Built like a Canon PowerShot G12 on steroids, the new PowerShot G1 X has a large 14.3-million-pixel sensor and a 28-112mm equivalent lens. Could it be the compact camera that finally replaces your DSLR?
- Near APS-C-sized, 14.3-million-pixel CMOS sensor
- 28-112mm f/2.8-5.8 zoom lens
- New Intelligent image stabilisation
- Optical viewfinder
- 3in, 920,000-dot LCD screen
- ISO 100-12,800
- Street price around £690
Canon PowerShot G1 X review – Introduction
While a compact system camera (CSC) strikes the perfect balance between quality and portability for many photographers, models such as Fujifilm’s FinePix X100 have shown there is another option. Why not forego the interchangeable optics and use a compact camera that has a large sensor and a fixed lens? This is exactly the attitude Canon has adopted with the launch of its new PowerShot G1 X.
The PowerShot G1 X is nearly identical in appearance to the existing PowerShot G12. The new camera also feels very familiar, although it is slightly chunkier than the G12. The reason for this increase in bulk is the G1 X’s defining feature – a large 14.3-million-pixel sensor.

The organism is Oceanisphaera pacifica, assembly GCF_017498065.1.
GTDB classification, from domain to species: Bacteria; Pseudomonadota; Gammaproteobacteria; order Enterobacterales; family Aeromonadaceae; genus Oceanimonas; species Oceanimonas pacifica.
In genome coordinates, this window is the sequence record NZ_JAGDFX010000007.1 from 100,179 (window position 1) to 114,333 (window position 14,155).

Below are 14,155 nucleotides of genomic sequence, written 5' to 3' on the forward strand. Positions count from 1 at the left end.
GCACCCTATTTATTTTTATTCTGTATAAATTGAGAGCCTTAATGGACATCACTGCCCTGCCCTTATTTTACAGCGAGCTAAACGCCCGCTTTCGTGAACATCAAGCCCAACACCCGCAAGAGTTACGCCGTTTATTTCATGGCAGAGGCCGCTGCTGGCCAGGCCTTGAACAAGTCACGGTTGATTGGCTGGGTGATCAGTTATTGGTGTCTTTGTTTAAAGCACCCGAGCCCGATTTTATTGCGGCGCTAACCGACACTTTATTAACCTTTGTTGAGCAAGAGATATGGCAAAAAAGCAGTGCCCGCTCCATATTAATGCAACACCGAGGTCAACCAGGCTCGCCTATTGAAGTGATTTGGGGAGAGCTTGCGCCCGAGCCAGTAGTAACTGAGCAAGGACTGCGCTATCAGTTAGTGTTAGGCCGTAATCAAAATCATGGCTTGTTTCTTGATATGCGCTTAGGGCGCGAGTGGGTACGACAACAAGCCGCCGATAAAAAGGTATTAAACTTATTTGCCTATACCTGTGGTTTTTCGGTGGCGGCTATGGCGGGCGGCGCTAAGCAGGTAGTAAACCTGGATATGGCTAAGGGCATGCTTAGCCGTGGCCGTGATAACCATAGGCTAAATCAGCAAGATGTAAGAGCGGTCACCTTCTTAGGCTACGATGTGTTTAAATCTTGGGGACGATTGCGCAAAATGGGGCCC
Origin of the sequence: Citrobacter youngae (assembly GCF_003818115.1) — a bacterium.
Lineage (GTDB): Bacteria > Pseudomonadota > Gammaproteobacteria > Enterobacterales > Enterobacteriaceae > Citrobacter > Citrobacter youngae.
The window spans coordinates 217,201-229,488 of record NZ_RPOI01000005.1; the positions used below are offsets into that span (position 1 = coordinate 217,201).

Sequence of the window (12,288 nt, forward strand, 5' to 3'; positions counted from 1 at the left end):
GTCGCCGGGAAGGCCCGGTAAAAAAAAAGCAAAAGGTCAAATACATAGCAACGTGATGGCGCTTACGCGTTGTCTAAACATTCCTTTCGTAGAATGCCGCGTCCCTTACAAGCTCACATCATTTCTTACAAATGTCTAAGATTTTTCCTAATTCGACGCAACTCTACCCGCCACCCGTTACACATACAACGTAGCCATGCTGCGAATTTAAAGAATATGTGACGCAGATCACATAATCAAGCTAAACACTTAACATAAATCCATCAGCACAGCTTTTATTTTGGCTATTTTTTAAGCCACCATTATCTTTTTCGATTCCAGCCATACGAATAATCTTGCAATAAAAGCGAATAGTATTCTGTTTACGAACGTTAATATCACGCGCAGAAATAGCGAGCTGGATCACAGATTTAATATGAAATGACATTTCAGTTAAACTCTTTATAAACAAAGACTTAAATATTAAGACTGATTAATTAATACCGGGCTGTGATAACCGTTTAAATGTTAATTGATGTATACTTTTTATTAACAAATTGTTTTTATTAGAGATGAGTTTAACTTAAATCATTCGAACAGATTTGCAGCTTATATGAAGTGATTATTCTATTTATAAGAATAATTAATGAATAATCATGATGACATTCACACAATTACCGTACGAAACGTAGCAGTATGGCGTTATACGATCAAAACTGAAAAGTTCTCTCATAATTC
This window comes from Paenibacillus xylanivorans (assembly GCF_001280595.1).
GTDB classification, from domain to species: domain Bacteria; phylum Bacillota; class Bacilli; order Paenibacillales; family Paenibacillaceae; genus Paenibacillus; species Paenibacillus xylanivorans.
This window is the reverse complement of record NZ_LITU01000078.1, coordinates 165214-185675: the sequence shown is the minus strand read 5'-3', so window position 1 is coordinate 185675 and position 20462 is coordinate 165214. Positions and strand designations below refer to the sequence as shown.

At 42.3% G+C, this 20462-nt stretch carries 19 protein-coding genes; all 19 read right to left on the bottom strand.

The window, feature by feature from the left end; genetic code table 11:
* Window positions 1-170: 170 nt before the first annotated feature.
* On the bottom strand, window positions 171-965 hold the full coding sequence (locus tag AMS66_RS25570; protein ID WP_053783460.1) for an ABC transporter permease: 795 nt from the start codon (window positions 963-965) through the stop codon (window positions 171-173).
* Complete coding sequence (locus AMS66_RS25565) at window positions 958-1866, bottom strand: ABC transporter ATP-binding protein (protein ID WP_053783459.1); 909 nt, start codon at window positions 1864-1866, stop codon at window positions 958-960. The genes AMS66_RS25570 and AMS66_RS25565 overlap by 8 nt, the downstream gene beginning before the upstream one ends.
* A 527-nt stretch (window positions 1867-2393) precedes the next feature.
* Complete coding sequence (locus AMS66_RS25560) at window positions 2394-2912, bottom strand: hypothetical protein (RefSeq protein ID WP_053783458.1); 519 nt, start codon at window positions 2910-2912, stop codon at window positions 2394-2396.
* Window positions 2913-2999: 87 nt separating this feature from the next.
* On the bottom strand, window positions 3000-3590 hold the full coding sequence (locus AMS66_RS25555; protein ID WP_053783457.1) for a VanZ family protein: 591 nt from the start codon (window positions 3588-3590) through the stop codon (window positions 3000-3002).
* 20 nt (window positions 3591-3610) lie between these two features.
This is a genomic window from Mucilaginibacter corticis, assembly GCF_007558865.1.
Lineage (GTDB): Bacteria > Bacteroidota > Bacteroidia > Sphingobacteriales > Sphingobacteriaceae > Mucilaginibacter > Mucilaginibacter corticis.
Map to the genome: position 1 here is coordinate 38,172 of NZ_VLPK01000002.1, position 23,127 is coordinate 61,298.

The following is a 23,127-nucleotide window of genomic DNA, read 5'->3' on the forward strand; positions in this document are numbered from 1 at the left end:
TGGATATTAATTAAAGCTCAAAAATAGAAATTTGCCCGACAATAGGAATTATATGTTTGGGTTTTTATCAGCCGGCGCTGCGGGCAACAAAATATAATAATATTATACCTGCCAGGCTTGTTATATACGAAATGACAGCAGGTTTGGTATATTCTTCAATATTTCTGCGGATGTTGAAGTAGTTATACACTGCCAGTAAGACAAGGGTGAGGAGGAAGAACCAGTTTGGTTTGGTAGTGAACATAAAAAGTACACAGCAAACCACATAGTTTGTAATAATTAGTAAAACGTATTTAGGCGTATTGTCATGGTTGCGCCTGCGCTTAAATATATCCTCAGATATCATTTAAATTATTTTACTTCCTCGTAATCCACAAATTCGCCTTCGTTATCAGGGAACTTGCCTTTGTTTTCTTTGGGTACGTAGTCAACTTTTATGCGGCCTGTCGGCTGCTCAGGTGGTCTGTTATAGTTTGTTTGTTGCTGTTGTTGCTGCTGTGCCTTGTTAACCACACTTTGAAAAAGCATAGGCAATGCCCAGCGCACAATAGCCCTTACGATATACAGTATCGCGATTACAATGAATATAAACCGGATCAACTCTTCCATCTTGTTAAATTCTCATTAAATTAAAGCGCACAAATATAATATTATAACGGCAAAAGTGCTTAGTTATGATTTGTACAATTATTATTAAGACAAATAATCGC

This sensor is 6x larger than that used in the G12, making it much closer in size to a DSLR unit. With a sensor this big, it is clear that the G1 X is aimed squarely at those looking for a camera with the quality and size of a CSC, but without the perceived hassle and expensive of additional lenses.
The G1 X’s fixed lens is equivalent to a 28-112mm f/2.8-5.8 zoom, so it should satisfy the needs of most photographers, particularly when used for travel and street photography. All the features you would expect from a Canon PowerShot G-series camera are present, from raw shooting to a flash hotshoe and EV adjustment dial.
Based on its specification, the G1 X is an intriguing prospect, and a potential rival not only to the likes of the Fujifilm FinePix X100, but also to many CSCs, some of which have smaller sensors and lower resolutions.